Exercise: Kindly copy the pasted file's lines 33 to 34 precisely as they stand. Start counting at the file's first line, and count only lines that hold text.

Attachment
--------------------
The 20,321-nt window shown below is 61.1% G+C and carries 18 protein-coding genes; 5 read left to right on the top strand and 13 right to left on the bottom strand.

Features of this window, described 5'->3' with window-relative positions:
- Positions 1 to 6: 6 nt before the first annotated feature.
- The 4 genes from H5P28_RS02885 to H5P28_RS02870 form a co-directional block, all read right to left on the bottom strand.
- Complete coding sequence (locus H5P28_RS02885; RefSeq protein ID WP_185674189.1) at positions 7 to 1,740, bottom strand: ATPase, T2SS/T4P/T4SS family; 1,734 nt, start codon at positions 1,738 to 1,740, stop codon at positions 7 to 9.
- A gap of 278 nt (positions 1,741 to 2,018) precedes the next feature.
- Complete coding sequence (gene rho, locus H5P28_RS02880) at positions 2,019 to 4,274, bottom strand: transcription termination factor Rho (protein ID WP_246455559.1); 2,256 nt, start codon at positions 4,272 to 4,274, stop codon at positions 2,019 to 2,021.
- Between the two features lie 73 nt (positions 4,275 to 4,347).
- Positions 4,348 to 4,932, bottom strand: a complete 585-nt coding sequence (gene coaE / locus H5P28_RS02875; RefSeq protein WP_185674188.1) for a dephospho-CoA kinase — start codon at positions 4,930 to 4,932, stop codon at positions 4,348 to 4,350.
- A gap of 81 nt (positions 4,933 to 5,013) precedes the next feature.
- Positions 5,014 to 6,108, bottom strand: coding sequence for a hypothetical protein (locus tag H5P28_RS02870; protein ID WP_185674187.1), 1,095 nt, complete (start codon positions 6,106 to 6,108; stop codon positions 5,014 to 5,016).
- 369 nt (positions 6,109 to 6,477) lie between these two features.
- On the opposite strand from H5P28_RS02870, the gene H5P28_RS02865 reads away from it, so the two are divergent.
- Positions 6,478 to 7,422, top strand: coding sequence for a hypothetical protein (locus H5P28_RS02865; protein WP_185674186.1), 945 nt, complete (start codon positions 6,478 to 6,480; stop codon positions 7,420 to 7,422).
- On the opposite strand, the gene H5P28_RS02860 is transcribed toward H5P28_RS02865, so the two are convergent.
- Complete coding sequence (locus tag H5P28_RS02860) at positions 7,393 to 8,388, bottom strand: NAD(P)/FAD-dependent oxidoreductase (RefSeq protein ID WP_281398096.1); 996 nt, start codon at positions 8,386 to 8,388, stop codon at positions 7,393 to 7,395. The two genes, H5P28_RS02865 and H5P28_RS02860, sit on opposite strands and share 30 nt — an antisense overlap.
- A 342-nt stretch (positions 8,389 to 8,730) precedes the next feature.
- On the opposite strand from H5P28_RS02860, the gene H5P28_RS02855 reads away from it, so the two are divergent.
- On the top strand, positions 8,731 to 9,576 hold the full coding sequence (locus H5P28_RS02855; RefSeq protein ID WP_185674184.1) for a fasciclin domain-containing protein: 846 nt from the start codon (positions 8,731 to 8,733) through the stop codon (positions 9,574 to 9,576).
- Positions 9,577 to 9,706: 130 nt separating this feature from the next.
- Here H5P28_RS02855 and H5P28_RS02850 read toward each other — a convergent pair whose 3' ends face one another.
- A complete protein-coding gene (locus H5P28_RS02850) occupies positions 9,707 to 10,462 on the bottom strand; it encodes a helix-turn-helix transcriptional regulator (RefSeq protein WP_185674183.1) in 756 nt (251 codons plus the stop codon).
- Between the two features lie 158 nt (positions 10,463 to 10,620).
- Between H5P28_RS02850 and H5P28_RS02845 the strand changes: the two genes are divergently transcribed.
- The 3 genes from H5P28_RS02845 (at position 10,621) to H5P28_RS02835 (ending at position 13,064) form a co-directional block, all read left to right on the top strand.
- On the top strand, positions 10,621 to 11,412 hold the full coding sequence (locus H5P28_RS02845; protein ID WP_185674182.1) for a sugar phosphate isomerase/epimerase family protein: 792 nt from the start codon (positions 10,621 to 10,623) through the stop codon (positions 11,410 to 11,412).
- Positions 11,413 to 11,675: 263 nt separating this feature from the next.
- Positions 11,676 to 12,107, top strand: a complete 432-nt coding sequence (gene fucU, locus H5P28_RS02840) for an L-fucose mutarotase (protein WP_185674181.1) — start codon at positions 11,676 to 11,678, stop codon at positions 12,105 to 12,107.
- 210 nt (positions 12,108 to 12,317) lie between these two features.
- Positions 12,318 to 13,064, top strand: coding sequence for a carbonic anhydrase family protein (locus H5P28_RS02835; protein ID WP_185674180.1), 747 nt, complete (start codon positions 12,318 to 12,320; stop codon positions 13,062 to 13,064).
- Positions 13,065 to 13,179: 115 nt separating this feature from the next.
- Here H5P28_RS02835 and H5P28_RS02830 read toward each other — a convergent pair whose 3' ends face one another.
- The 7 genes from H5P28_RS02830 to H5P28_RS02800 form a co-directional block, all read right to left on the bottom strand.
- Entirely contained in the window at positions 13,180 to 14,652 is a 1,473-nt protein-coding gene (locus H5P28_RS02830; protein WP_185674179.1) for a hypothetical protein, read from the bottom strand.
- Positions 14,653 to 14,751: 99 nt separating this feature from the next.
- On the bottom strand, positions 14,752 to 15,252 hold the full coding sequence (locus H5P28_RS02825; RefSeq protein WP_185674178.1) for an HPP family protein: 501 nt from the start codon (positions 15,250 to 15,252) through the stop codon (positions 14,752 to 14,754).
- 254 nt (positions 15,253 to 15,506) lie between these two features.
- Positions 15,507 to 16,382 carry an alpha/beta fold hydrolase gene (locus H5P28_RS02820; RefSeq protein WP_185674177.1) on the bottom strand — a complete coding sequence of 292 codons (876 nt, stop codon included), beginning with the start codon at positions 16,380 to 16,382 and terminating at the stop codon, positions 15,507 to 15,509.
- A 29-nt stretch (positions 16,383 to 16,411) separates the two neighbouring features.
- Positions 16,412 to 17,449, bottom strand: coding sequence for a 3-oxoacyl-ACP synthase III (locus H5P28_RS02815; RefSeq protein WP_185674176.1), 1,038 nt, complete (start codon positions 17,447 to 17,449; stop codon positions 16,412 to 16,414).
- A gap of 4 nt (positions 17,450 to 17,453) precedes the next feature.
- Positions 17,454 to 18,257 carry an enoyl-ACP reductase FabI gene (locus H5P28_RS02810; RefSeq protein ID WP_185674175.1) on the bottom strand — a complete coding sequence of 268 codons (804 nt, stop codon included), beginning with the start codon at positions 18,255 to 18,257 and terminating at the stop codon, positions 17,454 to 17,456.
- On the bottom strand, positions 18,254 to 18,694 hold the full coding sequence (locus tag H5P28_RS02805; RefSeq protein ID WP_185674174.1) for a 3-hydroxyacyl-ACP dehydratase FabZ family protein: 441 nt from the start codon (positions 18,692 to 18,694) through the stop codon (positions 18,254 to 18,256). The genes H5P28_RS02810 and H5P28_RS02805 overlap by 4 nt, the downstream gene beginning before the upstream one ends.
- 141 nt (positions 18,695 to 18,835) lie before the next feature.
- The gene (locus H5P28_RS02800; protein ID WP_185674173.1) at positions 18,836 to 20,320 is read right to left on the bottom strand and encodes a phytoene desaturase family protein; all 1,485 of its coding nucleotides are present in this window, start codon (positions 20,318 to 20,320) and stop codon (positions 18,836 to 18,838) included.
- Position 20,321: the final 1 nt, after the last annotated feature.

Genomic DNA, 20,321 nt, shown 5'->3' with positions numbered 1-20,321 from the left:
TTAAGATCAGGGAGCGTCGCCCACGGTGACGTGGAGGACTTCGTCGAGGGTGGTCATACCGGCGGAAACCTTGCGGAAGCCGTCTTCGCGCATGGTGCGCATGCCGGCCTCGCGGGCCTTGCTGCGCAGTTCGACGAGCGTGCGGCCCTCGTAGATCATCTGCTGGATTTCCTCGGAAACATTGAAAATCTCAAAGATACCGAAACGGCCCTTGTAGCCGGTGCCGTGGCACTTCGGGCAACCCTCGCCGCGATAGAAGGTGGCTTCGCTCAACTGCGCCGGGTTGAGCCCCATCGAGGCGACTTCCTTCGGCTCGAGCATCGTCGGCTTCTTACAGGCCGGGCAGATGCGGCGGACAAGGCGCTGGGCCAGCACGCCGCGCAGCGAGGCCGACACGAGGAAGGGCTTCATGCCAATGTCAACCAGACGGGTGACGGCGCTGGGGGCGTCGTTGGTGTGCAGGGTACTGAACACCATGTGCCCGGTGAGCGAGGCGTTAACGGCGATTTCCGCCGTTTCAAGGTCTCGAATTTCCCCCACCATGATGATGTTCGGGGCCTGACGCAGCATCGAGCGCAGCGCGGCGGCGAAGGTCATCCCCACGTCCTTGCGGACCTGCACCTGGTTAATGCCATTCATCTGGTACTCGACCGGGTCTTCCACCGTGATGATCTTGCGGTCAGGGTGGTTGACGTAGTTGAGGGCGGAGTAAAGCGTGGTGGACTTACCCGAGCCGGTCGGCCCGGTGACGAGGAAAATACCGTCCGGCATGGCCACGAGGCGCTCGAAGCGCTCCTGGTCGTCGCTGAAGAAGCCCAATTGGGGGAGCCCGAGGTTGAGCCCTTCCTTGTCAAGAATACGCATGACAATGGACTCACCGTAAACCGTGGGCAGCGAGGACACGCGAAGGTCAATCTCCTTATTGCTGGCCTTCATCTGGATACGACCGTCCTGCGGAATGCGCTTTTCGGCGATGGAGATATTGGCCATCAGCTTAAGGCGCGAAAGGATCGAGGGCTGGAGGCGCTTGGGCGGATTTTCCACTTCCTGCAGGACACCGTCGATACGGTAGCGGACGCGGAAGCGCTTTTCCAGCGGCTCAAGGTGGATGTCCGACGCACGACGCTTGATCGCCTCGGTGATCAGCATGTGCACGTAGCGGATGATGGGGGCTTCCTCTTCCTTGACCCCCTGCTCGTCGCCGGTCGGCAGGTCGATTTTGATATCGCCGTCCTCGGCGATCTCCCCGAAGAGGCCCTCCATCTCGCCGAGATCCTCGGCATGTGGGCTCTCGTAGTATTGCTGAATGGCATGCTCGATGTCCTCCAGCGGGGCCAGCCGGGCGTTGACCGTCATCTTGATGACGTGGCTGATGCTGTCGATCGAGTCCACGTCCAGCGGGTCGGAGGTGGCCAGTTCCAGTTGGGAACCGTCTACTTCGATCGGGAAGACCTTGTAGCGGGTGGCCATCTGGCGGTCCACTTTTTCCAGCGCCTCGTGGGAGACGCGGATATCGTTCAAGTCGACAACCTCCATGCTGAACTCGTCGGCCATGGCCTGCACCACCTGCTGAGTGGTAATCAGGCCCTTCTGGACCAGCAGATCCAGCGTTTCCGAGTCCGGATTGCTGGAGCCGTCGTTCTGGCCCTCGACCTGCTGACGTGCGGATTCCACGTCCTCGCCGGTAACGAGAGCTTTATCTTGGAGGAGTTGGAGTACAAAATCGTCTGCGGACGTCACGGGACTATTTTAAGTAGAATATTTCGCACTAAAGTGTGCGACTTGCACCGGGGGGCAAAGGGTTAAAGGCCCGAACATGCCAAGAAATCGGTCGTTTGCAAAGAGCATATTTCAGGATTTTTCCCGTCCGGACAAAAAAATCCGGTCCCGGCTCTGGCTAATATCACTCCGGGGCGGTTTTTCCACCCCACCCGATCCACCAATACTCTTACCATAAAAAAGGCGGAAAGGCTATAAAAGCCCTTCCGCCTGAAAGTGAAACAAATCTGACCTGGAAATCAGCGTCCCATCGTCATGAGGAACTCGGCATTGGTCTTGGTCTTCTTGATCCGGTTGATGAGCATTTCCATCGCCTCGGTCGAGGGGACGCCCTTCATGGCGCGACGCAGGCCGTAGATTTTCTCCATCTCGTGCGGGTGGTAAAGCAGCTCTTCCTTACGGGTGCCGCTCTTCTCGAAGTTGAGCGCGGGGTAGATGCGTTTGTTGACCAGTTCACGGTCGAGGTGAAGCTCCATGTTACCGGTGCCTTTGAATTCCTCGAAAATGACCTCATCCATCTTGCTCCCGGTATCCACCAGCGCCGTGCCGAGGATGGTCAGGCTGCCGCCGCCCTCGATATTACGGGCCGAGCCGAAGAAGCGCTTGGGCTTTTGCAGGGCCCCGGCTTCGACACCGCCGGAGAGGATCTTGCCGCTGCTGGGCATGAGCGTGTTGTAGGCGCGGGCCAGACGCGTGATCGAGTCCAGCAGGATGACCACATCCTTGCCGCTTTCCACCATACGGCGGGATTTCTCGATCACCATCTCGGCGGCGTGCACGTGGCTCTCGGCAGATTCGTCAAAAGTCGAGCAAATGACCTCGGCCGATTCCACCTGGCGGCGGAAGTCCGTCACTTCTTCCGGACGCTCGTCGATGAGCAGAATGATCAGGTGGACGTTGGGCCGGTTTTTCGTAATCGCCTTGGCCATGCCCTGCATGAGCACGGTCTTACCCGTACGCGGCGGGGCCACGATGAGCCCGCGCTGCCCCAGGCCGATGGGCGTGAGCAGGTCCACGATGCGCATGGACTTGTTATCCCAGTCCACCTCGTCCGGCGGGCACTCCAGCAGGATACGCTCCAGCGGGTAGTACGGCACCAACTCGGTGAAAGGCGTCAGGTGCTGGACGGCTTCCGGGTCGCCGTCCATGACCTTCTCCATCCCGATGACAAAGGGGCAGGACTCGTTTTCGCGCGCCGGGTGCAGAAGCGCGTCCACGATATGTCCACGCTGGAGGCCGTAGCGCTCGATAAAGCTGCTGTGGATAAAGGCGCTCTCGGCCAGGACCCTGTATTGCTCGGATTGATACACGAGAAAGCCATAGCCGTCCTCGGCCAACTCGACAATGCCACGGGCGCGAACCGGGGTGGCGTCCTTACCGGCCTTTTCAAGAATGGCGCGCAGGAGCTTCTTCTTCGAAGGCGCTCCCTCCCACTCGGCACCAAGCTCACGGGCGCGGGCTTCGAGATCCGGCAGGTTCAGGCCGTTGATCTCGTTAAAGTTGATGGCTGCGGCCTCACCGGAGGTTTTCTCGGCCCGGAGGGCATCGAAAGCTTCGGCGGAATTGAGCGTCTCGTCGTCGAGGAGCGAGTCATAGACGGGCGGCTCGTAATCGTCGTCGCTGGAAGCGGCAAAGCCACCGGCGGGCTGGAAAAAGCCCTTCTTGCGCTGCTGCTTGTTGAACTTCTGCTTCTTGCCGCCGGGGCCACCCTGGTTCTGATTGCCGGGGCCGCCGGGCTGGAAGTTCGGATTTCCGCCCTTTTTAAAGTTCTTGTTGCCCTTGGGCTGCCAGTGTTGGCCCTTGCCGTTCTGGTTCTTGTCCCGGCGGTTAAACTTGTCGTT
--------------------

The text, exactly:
- The 7 genes from H5P28_RS02830 to H5P28_RS02800 form a co-directional block, all read right to left on the bottom strand.
- Entirely contained in the window at positions 13,180 to 14,652 is a 1,473-nt protein-coding gene (locus H5P28_RS02830; protein WP_185674179.1) for a hypothetical protein, read from the bottom strand.